Tea retail will not experience the meteoric pace of coffee shop expansion in the 1990s, when Starbucks was opening an average of two stores per day, but growth has been steady, averaging two new chain stores a week in a highly fragmented market. Tea retailing tea is less lucrative than coffee in terms of scale but with better margins. Increasing the DAVIDsTEA price to $19 a share reflects the momentum building behind this offering but keep in mind that shares of Starbucks sell for around $50.

DAVIDsTEA sells 150 different type of tea, introducing 30 annually. Popularity is fleeting for most but innovation stimulates sales. The company earns 68% of its revenue from the sale of loose leaf teas and herbals, mainly packets priced around $8-$12 with 22% of total sales from teaware and utensils. Food and beverage sales account for 10% of revenue. Only 7.9% is from online transactions (2014) which have improved significantly from the 2.7% reported in 2010 but remain below the 10% norm for brick and mortar operations with online offerings. DAVIDsTea predicts this number will rise to 15% of sales with additional investment in the company’s website and online marketing.

In July 2011 Teavana generated $123 million from its initial listing on the NY Stock Exchange. It had 284 stores at the time and was averaging $862,000 in sales per location. The company operated 161 stores in 35 states on the day the IPO was funded and was experiencing nearly identical sales growth that reported by DAVIDsTEA for the quarter preceding the IPO, according to a Goldman Sachs analyst posted to Seeking Alpha.

Will success lead to acquisition? Teavana had better margins than Starbucks at the time it was purchased. DAVIDsTEA reports comparable store growth to that of Starbucks  at seven years of age, according to a cover story published in Specialty Coffee Retailer.

Starbucks has doubled tea sales since introducing Teavana as a replacement for Tazo in its coffee stores. The greatest sales gains are in shaken iced tea and tea lattes. Meanwhile sales of Tazo, now a CPG brand, top $1 billion.

In my view the company will use the IPO money to press its advantage in the U.S. while solidifying its hold in Canada making the Great White North a less desirable expansion target for Teavana (which is eying Asian expansion and growth in the Middle East).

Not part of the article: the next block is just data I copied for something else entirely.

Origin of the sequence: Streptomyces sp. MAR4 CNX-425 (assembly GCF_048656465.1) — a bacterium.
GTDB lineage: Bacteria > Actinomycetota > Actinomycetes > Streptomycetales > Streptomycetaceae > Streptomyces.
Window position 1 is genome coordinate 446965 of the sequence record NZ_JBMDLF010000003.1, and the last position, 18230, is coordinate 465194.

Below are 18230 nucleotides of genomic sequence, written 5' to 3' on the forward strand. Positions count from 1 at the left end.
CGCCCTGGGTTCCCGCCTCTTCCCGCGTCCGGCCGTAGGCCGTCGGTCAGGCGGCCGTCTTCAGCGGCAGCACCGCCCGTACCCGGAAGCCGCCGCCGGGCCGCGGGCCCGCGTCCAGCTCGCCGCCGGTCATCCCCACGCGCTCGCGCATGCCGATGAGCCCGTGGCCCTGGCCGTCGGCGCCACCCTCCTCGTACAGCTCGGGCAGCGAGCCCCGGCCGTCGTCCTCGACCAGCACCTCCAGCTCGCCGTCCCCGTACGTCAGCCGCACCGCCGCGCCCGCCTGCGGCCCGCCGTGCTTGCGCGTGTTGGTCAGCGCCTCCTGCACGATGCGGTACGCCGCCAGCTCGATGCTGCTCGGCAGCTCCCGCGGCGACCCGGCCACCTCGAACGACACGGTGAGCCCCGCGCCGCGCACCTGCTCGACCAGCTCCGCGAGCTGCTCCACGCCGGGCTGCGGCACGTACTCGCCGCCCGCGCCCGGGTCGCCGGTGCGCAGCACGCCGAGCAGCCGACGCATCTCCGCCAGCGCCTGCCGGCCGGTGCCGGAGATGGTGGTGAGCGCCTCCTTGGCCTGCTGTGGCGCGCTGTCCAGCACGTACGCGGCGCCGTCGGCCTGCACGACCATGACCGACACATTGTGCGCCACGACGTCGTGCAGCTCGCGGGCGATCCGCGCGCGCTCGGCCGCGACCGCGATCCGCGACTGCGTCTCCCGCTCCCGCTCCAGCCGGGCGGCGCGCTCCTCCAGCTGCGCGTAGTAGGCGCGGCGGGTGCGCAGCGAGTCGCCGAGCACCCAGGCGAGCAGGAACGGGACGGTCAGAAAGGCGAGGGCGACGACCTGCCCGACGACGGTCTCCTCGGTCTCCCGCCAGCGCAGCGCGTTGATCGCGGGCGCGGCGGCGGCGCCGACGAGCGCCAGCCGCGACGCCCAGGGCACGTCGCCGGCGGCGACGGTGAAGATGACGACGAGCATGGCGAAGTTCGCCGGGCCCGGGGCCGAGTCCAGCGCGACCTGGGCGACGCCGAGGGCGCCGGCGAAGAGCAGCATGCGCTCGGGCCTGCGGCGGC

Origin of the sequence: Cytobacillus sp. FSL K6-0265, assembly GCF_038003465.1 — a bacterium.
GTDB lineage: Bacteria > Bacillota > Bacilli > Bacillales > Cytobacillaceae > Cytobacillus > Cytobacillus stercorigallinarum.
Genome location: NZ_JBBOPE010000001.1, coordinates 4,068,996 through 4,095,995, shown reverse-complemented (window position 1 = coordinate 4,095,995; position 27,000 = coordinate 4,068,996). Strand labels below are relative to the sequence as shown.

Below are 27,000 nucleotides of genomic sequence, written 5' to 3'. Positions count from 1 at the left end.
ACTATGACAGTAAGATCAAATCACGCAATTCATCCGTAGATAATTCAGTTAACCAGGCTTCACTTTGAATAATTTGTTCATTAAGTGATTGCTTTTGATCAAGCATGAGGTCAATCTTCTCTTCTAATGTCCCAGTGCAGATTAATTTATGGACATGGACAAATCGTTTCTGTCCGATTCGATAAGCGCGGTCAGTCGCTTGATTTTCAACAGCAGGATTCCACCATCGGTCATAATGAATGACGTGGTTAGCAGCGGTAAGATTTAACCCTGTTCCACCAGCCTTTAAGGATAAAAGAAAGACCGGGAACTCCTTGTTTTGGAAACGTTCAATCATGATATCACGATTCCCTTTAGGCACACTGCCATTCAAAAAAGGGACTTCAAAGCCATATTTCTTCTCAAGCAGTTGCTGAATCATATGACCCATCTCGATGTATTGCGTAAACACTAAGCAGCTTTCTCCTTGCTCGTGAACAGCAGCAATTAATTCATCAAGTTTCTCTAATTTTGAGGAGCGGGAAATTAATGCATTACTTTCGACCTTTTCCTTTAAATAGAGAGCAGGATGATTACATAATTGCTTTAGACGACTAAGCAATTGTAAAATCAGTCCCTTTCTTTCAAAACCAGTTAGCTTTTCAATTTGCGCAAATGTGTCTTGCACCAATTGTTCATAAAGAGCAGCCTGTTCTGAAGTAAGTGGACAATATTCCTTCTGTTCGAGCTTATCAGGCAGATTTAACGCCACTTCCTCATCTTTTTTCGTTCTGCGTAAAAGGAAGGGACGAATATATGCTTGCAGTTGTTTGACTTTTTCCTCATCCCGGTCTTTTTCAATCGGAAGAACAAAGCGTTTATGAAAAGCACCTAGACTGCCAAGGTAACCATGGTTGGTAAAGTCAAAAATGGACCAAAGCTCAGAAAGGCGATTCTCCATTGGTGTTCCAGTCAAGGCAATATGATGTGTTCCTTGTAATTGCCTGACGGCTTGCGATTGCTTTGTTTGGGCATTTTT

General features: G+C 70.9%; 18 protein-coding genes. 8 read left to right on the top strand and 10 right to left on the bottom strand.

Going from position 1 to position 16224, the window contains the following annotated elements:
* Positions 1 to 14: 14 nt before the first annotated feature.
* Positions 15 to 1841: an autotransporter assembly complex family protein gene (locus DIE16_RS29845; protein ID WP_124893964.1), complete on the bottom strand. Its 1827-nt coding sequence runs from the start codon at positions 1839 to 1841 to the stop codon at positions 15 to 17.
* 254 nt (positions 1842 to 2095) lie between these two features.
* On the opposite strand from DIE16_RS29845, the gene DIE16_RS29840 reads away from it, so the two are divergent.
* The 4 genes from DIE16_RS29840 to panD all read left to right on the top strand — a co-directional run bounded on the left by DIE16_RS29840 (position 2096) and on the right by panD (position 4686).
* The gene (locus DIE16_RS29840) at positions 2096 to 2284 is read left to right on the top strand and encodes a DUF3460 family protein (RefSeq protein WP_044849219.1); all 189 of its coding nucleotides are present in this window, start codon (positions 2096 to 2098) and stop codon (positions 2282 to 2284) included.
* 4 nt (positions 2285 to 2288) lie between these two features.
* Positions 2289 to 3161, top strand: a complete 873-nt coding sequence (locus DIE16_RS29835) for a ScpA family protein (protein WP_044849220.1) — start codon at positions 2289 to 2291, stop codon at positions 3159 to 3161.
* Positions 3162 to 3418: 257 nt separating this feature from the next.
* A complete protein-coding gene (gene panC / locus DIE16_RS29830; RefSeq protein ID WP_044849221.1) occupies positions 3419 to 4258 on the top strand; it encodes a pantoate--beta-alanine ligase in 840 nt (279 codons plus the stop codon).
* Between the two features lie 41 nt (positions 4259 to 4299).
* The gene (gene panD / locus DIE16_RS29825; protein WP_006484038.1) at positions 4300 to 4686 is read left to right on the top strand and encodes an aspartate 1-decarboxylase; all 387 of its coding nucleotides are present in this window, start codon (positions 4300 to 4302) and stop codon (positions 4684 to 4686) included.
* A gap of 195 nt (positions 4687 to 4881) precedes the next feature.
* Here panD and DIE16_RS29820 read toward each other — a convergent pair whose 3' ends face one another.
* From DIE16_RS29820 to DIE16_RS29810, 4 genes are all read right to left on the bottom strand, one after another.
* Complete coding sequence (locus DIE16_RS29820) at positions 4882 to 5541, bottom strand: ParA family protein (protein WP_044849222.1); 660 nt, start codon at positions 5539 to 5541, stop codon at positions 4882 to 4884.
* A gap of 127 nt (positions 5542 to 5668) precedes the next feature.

Once the management at DAVIDsTEA demonstrates to the public that the firm has legs to run, expect an inquiry from Unilever which opened its first U.S. tea store in New York last year and its fourth T2 specialty tea shop in London. The Melbourne-based T2 operates 50 stores in Australia. DAVIDsTEA is a good fit for the ambitions of Unilever’s president for refreshment Kevin Havelock. Unilever, owner of Lipton and the world’s largest tea retailer, is a $75 billion company with a growing appetite for specialty tea.

Sylvain Toutant, who has been president and CEO of DAVIDsTEA since 2014 (leaving Keurig Green Mountain as COO of the Canada subsidiary last May), answers to a board of aggressive executives with a history of building companies to sell.

Expansion through franchise partners is another option. Several of Teavana’s overseas stores and those in Mexico are franchised.

Operating a business largely consisting of franchised stores is much different and less profitable than corporate-owned ventures. In a report published by Entrepreneur magazine Franchise Business Review found that “51.5% of food franchises earn profits of less than $50,000 a year; roughly 7% top $250,000, with the average profit for all restaurants coming in at $82,033.”

Tea’s high margins, an exclusive collection of teaware and utensils and services like monthly delivery subscriptions generate sales at a mall location equal to or even greater than franchise chocolatier Godiva – one of the most profitable franchises with 217 locations in the U.S. and 275 overseas.

Godiva generated $765 million at 10,000 locations in 2013 with U.S. retail stores averaging more than $1 million per year. “Each of these stores makes 37% more sales and posts 248% more profits,” since 2008, according to Godiva’s owners. Production capacity of the U.S. factories has increased 73% since the company was acquired for $850 million by Yildiz Holdings, as reported by the Hürriyet Daily News.

The IPO is hot proving bulk tea vendors are an exciting opportunity but if DAVIDsTEA wishes to remain independent and eventually dominate the segment it must also discover the elusive tea bar concept that will scale.